BSL has scored a total of 35 points for Leg 1 (5 points for crossing the Fastnet Marine Insurance Scoring Gate in 2nd place + 30 points for 1st place in Leg 1).
The second Class40, Campagne de France was 71 miles from Cape Town at 09:00 GMT with a finish line ETA of Friday evening. -- Oliver Dewar
Spanish Castle to White Night - Now an Ebook
Eighty eight men set off from beneath the ramparts of Alicante's Castle of Santa Barbara, but only 36 would journey the full 37,000 miles to finish in the White Nights of St Petersburg. Japan's Black Tide, brutal weather, injuries and even the credit crunch all took their toll.
This is the story of the Volvo Ocean Race 2008-09, ripping and roaring through the seven seas - from Spain, past Africa and on to Asia, round the Americas and back to Europe. It's a story of endurance, deprivation and adventure, a story of winners and losers, those who made it and those who did not.
Available now on the Amazon Kindle:
Hempel 38th Gosford to Lord Howe Island Yacht Race
Three yachts entered for this year's Rolex Sydney Hobart Race, The Stick, Wild Oats and Quetzalcoatl, are tonight leading heading the line honours, IRC and PHS handicap standings in the Hempel 38th Gosford to Lord Howe Island Race across the Tasman Sea.
The modified Open 66 The Stick, skippered by Richard Christian, at 2030 hours tonight (8.30pm) was only 113 nautical miles from the finish of the 414 nautical mile race which started from Broken Bay at 1300 hours (1pm) on Saturday.
The Stick won't break the race record of 34 hours 52 minutes set by Getaway Sailing in 2006, but the 21m sloop is on course to set the fastest time since then.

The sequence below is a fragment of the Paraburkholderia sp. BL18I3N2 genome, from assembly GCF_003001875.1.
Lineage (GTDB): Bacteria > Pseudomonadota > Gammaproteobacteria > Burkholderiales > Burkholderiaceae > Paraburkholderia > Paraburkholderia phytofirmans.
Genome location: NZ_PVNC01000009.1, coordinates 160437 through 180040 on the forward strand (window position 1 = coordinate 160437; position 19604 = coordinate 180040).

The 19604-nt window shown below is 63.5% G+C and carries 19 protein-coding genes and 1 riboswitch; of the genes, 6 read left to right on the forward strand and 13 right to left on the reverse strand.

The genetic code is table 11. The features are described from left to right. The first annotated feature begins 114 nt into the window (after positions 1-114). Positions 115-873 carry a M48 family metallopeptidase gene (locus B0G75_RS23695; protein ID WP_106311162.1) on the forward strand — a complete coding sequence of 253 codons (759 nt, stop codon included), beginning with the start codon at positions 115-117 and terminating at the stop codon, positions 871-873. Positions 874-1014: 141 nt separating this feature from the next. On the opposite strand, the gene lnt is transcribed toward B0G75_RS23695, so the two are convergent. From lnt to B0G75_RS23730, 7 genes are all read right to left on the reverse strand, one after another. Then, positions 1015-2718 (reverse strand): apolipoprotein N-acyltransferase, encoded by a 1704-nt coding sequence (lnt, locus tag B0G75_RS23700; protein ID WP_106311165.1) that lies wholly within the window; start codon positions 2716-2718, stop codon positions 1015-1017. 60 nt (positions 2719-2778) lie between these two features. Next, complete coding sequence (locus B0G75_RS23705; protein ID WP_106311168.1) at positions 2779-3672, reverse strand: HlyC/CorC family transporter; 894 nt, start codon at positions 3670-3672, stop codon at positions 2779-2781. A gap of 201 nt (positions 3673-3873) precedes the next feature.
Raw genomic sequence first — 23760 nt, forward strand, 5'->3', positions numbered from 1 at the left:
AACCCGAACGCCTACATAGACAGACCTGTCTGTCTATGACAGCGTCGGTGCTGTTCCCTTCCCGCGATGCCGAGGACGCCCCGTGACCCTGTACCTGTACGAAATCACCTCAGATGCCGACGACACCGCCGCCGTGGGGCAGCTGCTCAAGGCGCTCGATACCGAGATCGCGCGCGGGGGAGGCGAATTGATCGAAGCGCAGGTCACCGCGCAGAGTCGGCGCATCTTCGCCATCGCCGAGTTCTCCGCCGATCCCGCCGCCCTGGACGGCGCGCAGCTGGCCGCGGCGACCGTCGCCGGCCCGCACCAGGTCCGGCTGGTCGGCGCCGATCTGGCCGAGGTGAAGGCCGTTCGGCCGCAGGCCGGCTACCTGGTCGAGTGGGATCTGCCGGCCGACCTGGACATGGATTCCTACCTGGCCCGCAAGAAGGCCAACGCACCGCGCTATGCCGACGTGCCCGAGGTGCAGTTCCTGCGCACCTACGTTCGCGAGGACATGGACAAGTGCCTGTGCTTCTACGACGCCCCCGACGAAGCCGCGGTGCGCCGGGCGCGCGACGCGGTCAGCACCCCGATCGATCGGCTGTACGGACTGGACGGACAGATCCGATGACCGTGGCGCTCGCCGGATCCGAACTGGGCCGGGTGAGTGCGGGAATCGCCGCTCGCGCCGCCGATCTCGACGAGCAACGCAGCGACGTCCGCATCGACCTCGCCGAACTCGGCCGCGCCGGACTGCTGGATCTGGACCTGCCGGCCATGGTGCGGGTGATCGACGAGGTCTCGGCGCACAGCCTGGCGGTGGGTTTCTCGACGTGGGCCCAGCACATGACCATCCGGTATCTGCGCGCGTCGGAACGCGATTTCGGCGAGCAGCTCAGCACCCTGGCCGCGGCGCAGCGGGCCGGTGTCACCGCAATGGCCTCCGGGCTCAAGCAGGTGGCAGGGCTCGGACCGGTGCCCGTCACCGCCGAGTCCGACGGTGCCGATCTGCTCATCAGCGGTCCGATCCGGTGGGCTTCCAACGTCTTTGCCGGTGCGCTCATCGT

The satellite tracker on each of the eight yachts indicates that while The Stick's boatspeed has slowed down since passing the halfway mark early this afternoon, she is still making 9.6 knots on a north-easterly course towards Lord Howe Island.
The Stick has sailed 130 nautical miles between 0900 hours this morning and 2030 hours this evening, close reaching in a north-westerly breeze. She is more than 50nm ahead of the next boat in the fleet, Peter Tucker's Mummery 45 Icefire. Ten miles astern of Icefire is Quetzalcoatl, skippered by Antony Sweetapple, followed closely by Frantic (Michael Martin).
On corrected times, Roger Hickman's 1993 Sydney Hobart winner Wild Rose heads the IRC division from Greg Zyner's Copernicus and Icefire.
Quetzalcoatl is leading the PHS division on handicap from The Stick and the 40-year-old Cole 43 Polaris of Belmont, skippered by Chris Dawe from the Gosford Sailing Club.
The Stick, Wildfire and Quetzalcoatl are all from the Cruising Yacht Club of Australia, Copernicus from Manly Yacht Club. -- Peter Campbell
Ardnamurchan Viking Boat Burial Discovery 'A First'
The site, at Ardnamurchan, is thought to be more than 1,000 years old.
Artefacts buried alongside the Viking in his boat suggest he was a high-ranking warrior.
The term "fully-intact", used to describe the find, means the remains of the body along with objects buried with it and evidence of the boat used were found and recovered.
The Ardnamurchan Viking was found buried with an axe, a sword with a decorated hilt, a spear, a shield boss and a bronze ring pin.
About 200 rivets - the remains of the boat he was laid in - were also found.
Previously, boat burials in such a condition have been excavated at sites on Orkney.
Other finds in the 5m-long (16ft) grave in Ardnamurchan included a knife, what could be the tip of a bronze drinking horn, a whetstone from Norway, a ring pin from Ireland and Viking pottery.
Viking specialist Dr Colleen Batey, from the University of Glasgow, has said the boat was likely to be from the 10th Century AD.
OK Dinghy World Ranking List
This release includes the World Championships, as well as National Championships in Denmark, Belgium, Poland, Sweden, Great Britain and France. The previous dominant nation, New Zealand, failed to show up in any numbers in Largs, so many have largely dropped out of the all important top 20. They will have to up their game and send a good fleet of boats to the 2012 World Championship in Denmark to get some ranking sailors back in the top 20.